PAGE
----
View Enlarged Image Follow this map of the A1A Coastal Highway to explore Florida's treasures: white sand beaches, ocean views, and coastal cities rich with history.
View Enlarged Image Follow this map of the A1A Coastal Highway to explore Florida's treasures: white sand beaches, ocean views, and coastal cities rich with history.

Find more useful information related to Florida's A1A Coastal Highway:

Find more useful information related toFlorida'sA1A Coastal Highway:

  • Ponte Vedra Beach, St. Augustine, Marineland: Find out what there is to do in these cities along the A1A Coastal Highway.
  • Scenic Drives: Are you interested in scenic drives beyond Florida? Here are more than 100 scenic drives throughout the United States.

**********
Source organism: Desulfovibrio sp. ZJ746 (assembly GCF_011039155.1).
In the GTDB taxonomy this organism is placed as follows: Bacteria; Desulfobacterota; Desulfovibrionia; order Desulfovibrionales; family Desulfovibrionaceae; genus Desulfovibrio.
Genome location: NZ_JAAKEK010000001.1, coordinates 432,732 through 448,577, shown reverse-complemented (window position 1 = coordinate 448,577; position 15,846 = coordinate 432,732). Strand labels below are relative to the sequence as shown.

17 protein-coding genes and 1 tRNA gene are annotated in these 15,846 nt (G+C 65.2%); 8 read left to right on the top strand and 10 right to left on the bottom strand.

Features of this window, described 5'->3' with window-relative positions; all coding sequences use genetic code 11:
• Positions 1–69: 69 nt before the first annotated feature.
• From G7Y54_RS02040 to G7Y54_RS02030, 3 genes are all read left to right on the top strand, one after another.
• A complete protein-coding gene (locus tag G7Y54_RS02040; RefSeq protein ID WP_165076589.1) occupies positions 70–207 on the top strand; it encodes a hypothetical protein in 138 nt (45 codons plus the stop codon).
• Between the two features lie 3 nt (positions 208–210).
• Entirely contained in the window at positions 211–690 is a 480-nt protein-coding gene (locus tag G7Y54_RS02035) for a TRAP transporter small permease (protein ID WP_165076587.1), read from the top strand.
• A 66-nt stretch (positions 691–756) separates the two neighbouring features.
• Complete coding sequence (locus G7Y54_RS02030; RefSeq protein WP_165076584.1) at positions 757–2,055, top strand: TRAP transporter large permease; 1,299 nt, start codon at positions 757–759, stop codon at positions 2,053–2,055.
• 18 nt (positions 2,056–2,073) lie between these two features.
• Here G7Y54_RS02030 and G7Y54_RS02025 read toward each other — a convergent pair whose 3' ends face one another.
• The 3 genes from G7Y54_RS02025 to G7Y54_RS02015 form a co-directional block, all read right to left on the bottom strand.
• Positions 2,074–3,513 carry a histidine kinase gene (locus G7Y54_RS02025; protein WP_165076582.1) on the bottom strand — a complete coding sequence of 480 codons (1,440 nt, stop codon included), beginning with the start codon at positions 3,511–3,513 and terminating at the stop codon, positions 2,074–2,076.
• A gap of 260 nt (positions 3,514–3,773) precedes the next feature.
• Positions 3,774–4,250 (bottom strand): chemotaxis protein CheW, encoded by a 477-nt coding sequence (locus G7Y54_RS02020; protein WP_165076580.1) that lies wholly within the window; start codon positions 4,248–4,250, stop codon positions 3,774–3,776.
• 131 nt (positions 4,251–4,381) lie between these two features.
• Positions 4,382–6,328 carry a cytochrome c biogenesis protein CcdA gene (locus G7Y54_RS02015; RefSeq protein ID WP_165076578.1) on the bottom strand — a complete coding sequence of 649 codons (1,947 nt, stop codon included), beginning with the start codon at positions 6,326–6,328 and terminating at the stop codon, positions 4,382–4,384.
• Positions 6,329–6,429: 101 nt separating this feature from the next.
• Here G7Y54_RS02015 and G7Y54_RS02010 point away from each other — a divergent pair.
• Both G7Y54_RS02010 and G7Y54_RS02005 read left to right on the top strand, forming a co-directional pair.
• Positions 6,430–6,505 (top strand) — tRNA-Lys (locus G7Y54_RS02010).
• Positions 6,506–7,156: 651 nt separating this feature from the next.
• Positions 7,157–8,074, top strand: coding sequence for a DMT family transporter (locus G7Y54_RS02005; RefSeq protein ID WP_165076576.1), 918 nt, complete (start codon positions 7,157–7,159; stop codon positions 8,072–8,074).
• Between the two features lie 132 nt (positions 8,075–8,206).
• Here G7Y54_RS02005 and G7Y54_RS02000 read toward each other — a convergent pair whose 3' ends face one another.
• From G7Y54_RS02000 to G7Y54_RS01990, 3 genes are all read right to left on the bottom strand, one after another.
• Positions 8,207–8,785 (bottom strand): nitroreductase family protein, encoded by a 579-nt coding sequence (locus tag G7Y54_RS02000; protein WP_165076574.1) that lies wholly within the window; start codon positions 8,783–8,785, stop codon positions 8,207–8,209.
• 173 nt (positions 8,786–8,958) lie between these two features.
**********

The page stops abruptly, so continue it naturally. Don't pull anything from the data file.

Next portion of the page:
• How to Drive Economically: Fuel economy is a major concern when you're on a driving trip. Learn how to get better gas mileage.

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Highlights of the A1A Coastal Highway

The dolphin show at Marineland of Florida Oceanarium is only one of the fantastic attractions along A1A Coastal Highway.
The dolphin show at Marineland of Florida Oceanarium is only one of the fantastic attractions along A1A Coastal Highway.

The natural beauty along Florida's A1A Coastal Highway varies from expansive ocean views, clean bays, and wide, white beaches. The most prominent of these features can be observed at the higher elevations offered at places such as the Guana River State Park dune crossover, where the Atlantic Ocean, Guana Lake, and native Florida vegetation (Coastal Strand) are visible. The sand dunes in the area reach heights of 35 to 40 feet. Dune crossovers provide perching areas to view migrating birds, right whales, and other wildlife.